The resemblance is unmistakable. That easy smile. Those soft hands. The way Chris Jr. tracks the deep ball, smooth and effortless, without any wasted motion. His long, lean build — he’s pushing 6-foot-6 and 190 pounds entering his sophomore year of high school — and his reserved, soft-spoken nature.

“The way he talks, the way he walks, the way he runs, it’s a spitting image,” Jones says. “If you go watch big Chris’ film, then watch little Chris’ film — man, it spooks you a bit.”

“It’s eerie,” echoes Rich Rodriguez, who coached Jones and Henry at West Virginia. “You watch him play, and it’s like watching Slim all over again.”

Chris Jr. is a straight-A student who was piling up scholarship offers before he played a game of high school football; he’s currently among the top-ranked wide receivers in the Class of 2026. His options include Ohio State, Michigan, Georgia, USC and his father’s alma mater, West Virginia. Kali Jones, his coach at Withrow High School, says multiple coaches from high-major programs have Henry projected as a Top-10 NFL draft pick whenever he declares.

“I actually think he’s gonna be better than his dad,” Jones says. “He’s a generational talent.”

“He’s more of a physical specimen right now than his dad was as a college player,” adds Rasheed Marshall, the former WVU quarterback who connected with Henry for 22 touchdowns in their two seasons together.

“I don’t know if I’ve ever seen a kid track the deep ball like him,” Jones says. “He’s more skilled than me and his dad were at his age.”

The boys moved in two years ago, and Jones and his wife Tishana later signed custodial papers to become their guardians. Chris Jr. goes by Man-Man. His younger brother DeMarcus, a budding basketball talent who’s already 6-3 heading into his freshman year — “Think Brandon Ingram,” Kali Jones says. “Really long. Really skilled. Gonna end up being 6-7 or 6-8.” — answers to Bubba. Their older sister, Seini, is headed to Ohio State on a hoops scholarship. Adding in Jones’ four children, the group is seven deep, and all have flashed considerable athletic potential.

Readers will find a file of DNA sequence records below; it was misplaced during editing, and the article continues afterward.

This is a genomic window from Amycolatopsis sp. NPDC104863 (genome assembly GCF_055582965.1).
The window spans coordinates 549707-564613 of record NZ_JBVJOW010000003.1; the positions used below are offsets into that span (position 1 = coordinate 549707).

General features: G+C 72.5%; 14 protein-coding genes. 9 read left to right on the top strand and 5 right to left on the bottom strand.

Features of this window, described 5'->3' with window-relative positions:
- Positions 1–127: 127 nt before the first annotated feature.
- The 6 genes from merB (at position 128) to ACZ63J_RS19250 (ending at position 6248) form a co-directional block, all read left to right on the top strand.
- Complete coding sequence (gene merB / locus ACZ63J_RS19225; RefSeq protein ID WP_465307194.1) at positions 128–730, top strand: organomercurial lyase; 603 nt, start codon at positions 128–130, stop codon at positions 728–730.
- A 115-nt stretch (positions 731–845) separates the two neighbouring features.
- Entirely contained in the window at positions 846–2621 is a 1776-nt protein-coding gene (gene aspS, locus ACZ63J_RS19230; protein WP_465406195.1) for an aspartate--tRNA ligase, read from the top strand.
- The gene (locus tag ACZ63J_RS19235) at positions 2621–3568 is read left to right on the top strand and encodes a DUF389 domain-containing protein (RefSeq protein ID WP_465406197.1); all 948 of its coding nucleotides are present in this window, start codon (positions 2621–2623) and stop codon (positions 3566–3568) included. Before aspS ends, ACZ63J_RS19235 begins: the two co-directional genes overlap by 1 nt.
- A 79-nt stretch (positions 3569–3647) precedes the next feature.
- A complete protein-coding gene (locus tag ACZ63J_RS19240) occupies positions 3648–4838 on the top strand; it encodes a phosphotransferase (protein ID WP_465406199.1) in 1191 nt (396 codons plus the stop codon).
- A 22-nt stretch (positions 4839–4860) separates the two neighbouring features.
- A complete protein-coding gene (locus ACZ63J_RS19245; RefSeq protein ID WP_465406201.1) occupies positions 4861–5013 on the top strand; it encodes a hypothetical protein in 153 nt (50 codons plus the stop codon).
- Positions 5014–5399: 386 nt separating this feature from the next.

The house is crowded. Mornings start early. At first, the 6:30 a.m. wake-up calls hit Chris Jr. and DeMarcus like a brick wall, but Uncle Pac wouldn’t budge. Chris Jr. hated it. He’d complain, day after day. Now he’s the first one up, usually around 5:45 a.m., anxious for his early workout.

Jones lined them up with a local trainer, and they spend the bulk of their offseasons at the gym he opened, J24 Athletic Complex, in the Cincinnati suburb of Amelia. Summers are a grind.

“You can’t get better without running routes,” Jones preaches to Chris Jr. So that’s what they do, for a full hour, twice a day, all summer long. Then they lift. Then they catch from the Jugs machine. Then they pore through tape.

“The routine don’t stop,” Jones says. “This ain’t something we came up with overnight.”

Easing up isn’t Pacman’s style. He wouldn’t do it with Slim in college, wouldn’t do it during his 12 years in the NFL, and he won’t do it with the teenage boys he’s brought into his home. When he lines up opposite Chris Jr. on the practice field, Jones won’t yield an inch. No easy catches. No room to breathe.